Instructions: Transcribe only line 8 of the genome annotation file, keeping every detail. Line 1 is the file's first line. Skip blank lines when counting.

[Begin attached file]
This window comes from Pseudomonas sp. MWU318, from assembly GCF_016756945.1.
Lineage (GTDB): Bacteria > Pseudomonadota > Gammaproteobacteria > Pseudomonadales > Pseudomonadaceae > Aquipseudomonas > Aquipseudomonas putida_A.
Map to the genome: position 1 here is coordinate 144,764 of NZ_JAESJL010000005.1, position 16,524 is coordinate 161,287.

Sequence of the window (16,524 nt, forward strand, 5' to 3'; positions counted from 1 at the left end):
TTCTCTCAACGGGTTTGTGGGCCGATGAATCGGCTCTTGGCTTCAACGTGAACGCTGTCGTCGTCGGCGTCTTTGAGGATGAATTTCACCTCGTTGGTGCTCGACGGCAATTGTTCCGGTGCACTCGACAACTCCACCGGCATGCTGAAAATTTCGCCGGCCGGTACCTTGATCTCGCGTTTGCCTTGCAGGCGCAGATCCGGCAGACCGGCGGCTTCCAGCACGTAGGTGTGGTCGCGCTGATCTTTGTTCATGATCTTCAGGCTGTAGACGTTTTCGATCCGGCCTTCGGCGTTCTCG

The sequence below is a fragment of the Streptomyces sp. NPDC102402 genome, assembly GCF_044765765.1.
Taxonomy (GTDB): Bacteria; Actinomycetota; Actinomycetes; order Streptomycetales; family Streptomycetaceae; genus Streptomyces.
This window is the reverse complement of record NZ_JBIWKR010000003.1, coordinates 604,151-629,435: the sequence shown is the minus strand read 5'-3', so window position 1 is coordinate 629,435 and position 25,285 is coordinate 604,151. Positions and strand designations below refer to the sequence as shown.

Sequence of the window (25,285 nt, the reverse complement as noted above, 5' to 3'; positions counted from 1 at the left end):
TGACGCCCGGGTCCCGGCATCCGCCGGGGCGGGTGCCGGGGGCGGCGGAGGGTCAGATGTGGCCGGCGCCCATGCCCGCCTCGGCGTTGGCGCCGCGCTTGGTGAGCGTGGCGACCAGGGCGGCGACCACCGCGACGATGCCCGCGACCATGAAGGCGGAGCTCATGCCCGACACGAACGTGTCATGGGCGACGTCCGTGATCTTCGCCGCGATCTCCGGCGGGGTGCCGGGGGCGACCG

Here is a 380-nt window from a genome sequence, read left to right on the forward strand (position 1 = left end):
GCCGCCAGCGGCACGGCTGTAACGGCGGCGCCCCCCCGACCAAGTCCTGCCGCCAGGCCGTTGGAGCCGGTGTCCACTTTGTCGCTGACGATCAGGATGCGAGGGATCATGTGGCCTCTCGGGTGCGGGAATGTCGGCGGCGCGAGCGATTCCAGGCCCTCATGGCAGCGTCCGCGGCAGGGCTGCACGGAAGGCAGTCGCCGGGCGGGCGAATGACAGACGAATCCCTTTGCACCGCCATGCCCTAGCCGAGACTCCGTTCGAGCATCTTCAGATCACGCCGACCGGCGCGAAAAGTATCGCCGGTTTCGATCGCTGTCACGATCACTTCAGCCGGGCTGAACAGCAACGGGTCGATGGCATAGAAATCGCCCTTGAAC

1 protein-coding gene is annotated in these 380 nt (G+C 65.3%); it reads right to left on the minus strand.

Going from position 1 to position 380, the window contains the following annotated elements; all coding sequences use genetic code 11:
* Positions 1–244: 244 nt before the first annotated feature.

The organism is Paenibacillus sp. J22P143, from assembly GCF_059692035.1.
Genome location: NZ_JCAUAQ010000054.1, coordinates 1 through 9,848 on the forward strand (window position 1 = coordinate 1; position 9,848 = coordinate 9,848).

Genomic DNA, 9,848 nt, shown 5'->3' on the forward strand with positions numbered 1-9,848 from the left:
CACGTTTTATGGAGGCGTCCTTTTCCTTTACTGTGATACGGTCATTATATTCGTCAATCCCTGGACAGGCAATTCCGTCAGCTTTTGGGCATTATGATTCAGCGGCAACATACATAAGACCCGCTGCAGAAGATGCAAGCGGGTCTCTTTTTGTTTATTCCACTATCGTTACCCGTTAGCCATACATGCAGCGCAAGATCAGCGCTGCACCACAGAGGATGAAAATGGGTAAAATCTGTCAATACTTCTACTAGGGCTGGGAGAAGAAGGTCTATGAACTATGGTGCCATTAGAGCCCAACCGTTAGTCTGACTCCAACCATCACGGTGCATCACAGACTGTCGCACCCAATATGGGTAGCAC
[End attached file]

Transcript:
This window is the reverse complement of record NZ_JBIWKR010000003.1, coordinates 604,151-629,435: the sequence shown is the minus strand read 5'-3', so window position 1 is coordinate 629,435 and position 25,285 is coordinate 604,151. Positions and strand designations below refer to the sequence as shown.